I have dwelt somewhat at length upon this tolerance of spiritualism, because I consider it an important feature in American life. Even the most liberal of ordinary English critics seem to me to have adopted a parrot-cry about the tyranny of the majority in America over the minority, without ever considering whether the cry was true or not. Now all history shows that there is no subject on which people are more apt to tyrannize over a minority than on religious matters; and any one who knows America must see that religious sentiment is extremely strong there. The doctrines of spiritualism are naturally offensive to all established creeds, as they tend to destroy the whole theory of modern religion with regard to a future state. Yet there has been no attempt whatever to

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tyrannize over the spiritualist minority. With the exception of the Mormons, whose case was, in many respects, a peculiar one, there has been no instance in America of religious persecution. And what is still more remarkable, under the rule of a democracy, deep national religious convictions have been proved to be consistent with complete freedom of opinion on religious matters. There is no such thing in the North as social persecution, or loss of political standing, on account of your religion, or want of religion. How far this is consistent with the theory of the tyranny of majorities, I much question personally.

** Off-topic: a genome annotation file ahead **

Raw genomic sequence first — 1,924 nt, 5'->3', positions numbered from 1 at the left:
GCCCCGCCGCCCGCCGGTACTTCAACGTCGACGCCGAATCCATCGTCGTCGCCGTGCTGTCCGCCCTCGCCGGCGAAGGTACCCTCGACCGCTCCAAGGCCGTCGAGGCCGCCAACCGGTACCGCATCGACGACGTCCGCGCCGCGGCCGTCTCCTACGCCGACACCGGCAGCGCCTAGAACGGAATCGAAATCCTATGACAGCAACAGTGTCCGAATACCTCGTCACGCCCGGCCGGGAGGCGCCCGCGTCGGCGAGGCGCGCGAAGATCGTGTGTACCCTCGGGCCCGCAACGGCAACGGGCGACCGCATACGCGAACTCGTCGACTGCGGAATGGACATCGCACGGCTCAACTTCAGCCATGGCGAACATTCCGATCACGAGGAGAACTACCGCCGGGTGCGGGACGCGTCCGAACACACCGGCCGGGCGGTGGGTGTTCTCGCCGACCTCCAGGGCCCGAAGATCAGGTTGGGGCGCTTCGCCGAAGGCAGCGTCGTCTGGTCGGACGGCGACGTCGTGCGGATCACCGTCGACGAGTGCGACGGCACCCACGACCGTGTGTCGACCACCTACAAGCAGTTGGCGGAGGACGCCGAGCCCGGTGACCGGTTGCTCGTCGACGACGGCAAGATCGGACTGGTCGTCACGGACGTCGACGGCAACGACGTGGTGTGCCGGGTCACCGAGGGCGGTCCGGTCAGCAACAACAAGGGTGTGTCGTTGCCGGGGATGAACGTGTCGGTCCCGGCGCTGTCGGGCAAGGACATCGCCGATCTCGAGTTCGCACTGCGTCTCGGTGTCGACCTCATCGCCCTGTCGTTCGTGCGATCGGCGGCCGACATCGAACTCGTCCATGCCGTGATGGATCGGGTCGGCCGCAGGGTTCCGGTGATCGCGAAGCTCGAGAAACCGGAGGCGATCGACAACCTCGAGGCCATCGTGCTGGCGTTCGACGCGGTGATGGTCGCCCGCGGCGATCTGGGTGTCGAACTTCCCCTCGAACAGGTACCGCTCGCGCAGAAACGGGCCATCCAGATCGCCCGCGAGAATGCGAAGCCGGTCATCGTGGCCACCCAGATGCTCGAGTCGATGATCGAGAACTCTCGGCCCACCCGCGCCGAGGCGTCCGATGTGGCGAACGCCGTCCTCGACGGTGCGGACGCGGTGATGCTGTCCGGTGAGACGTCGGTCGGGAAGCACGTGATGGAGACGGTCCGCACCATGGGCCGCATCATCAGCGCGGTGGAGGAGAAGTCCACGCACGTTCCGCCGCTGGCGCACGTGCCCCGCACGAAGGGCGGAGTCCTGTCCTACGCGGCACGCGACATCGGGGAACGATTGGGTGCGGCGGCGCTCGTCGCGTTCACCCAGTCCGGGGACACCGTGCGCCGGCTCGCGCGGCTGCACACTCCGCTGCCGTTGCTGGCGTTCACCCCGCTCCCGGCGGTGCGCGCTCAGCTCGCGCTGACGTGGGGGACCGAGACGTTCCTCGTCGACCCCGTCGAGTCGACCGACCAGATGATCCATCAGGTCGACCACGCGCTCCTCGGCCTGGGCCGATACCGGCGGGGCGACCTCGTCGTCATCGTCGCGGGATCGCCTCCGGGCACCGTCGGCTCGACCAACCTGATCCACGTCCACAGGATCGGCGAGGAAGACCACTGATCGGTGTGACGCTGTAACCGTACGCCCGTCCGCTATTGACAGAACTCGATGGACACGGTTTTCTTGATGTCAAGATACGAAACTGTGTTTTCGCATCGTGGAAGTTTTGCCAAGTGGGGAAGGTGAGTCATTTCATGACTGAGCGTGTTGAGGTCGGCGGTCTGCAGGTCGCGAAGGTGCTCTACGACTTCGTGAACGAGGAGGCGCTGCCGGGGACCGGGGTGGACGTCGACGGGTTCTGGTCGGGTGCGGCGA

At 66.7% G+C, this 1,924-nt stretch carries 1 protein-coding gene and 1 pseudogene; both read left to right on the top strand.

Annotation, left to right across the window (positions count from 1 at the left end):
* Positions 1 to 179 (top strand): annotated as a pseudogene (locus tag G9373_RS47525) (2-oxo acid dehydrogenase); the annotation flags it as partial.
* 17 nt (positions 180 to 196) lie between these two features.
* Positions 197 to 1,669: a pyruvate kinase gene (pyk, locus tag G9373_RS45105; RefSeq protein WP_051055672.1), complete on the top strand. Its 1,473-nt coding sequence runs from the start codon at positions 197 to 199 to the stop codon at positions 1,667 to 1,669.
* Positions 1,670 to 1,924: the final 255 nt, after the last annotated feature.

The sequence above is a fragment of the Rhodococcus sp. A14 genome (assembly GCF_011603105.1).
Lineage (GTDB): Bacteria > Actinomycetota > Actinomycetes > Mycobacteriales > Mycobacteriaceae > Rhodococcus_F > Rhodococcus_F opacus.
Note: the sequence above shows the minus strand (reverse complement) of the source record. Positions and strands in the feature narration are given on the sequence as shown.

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Dicey, Edward. Six Months in the Federal States, Vol. II . London: MacMillan and Co., 1863. [format: book], [genre: travelogue]. Permission: Newberry Library